Pollution Facts and Effect on the Economy
The Costs of Air, Water, and Plastic Pollution
The two biggest pollution problems are in the air and water. They cause billions in damage to the environment and to health. A growing problem is plastic pollution, which is damaging our food supply.
The top air pollution components are sulfur dioxide, nitrogen oxides, ammonia, volatile organic compounds, and fine particulate matter. The most damaging is sulfur dioxide.
Power generation is the leading cause of air pollution.
Of those, coal-generated plants are the worst. The other causes are oil and gas extraction, coal mining, and oil refineries.
In 2011, air pollution caused $131 billion in damages. It's better than in 2002, when the damage cost $175 billion. The improvement was a result of increased regulations. Power plants began filtering out pollutants from their emissions. States enacted clean air regulations.
Most of the cost falls on those who become sick from the pollution. Forty percent of Americans live where the air is unhealthy. They are at greater risk of asthma, lung cancer, and respiratory problems. In 2015, 133.9 million people suffered from unhealthy levels of air pollution. It was more than the 125 million who suffered from 2013-2015.
Climate change is making air pollution worse. The American Lung Association found that ozone pollution worsened in 2014-2016. Higher temperatures increased the amount of ozone in the air.
On March 23, 2018, the Environmental Protection Agency announced it will relax vehicle efficiency rules. President Obama imposed these rules as part of the 2009 Auto Bailout.
He wanted to force U.S. carmakers to improve fuel efficiency standards. There would be three benefits. First, it would lower pollution levels. Second, it would lessen the increase of greenhouse gases, thus slowing the rate of global warming. Third, it would make U.S. carmakers more competitive in foreign markets.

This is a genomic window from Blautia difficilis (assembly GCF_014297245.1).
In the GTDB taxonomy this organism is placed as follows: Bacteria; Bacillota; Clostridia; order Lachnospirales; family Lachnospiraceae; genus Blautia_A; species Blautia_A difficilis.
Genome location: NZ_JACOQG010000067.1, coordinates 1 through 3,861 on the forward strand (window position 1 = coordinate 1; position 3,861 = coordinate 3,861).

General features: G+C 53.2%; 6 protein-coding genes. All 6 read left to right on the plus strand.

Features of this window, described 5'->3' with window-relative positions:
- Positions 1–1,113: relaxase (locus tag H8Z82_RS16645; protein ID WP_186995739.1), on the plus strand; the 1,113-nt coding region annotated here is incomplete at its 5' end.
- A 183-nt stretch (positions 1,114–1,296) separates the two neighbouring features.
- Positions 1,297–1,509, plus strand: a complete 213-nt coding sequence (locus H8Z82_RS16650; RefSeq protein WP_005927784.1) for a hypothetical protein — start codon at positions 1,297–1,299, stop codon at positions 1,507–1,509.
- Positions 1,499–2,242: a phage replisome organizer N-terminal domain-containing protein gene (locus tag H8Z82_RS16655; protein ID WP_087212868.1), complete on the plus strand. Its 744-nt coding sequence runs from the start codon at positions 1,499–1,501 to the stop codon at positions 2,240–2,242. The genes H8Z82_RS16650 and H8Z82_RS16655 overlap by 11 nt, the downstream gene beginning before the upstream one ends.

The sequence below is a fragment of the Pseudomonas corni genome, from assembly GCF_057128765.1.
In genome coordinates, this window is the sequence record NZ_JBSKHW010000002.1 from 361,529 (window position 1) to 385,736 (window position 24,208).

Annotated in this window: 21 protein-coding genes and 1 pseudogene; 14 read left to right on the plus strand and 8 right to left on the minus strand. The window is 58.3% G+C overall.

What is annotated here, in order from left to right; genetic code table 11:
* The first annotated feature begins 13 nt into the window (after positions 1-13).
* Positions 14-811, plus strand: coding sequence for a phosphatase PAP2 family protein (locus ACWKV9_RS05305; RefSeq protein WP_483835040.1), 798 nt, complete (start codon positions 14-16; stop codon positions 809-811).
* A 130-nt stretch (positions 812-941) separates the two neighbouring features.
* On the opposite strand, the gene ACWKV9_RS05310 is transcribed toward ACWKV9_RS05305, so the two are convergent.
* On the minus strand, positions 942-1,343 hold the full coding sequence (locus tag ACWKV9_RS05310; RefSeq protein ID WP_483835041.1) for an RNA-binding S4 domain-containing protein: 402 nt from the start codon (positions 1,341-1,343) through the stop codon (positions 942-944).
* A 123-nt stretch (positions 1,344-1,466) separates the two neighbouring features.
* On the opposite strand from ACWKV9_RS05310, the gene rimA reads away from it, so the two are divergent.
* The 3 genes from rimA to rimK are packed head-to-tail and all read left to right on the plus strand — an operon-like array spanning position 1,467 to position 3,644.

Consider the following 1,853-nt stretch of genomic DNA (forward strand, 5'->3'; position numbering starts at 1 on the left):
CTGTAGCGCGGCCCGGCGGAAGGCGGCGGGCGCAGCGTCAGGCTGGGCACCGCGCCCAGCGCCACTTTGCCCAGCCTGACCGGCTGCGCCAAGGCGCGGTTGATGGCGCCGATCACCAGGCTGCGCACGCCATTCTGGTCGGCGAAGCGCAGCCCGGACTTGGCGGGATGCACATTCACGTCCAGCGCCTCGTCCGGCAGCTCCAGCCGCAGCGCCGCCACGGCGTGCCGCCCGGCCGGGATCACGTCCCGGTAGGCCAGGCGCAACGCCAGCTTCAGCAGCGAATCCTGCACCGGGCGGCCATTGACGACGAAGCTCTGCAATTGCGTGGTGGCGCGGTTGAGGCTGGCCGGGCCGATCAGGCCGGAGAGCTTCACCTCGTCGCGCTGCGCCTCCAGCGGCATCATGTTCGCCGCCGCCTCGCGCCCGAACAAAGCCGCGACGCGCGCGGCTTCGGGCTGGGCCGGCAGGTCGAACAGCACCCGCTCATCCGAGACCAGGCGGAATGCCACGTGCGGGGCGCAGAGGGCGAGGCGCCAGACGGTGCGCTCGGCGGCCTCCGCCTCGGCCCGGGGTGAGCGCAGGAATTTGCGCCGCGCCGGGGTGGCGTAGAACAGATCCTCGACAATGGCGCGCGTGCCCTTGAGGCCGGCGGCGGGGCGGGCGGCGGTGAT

On March 26, seven environmental groups sued the EPA for relaxing pollution standards.
In 1955, the federal government became concerned about combating air pollution. The Air Pollution Control Act of 1955 funded research to find out what caused air pollution. But the Clean Air Act of 1963 was the first to reduce air pollution. The Air Quality Act of 1967 regulated interstate transport of pollutants.
The Clean Air Act of 1970 established air quality standards. It required states to meet those standards or face penalties. It also allowed them to control motor vehicle emissions. Congress established the U.S. Environmental Protection Agency to implement these requirements. The 1990 amendments controlled 189 toxic pollutants. As a result, air pollution has decreased.
Most important, it phased out chlorofluorocarbons that were depleting the ozone layer. Stratospheric ozone absorbs harmful ultraviolet radiation.
It causes skin cancer, suppresses immune systems, and damages plant life. In 2018, the National Aeronautics and Space Administration found that the hole in the ozone layer is healing.
The Trump administration is weakening the Act. It wants to include feedback from state and local governments and businesses on the economic impact of federal pollution limits. The maximum levels for smog would be the first to come up for review in October 2020. It would weaken the Act by allowing localities to set the standards. They don't want the cost of enforcing them, so they would argue to weaken them.